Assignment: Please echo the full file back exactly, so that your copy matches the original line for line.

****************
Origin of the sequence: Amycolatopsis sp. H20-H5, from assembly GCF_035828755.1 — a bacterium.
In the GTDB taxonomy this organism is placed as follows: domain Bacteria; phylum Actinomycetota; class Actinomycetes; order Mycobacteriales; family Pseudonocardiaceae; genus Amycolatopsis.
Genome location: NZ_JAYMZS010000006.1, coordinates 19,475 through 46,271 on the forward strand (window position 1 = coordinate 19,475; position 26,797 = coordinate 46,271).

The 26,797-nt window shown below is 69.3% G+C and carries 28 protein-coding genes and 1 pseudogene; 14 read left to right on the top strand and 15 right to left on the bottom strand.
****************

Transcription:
Origin of the sequence: Amycolatopsis sp. H20-H5, from assembly GCF_035828755.1 — a bacterium.
In the GTDB taxonomy this organism is placed as follows: domain Bacteria; phylum Actinomycetota; class Actinomycetes; order Mycobacteriales; family Pseudonocardiaceae; genus Amycolatopsis.
Genome location: NZ_JAYMZS010000006.1, coordinates 19,475 through 46,271 on the forward strand (window position 1 = coordinate 19,475; position 26,797 = coordinate 46,271).

The 26,797-nt window shown below is 69.3% G+C and carries 28 protein-coding genes and 1 pseudogene; 14 read left to right on the top strand and 15 right to left on the bottom strand.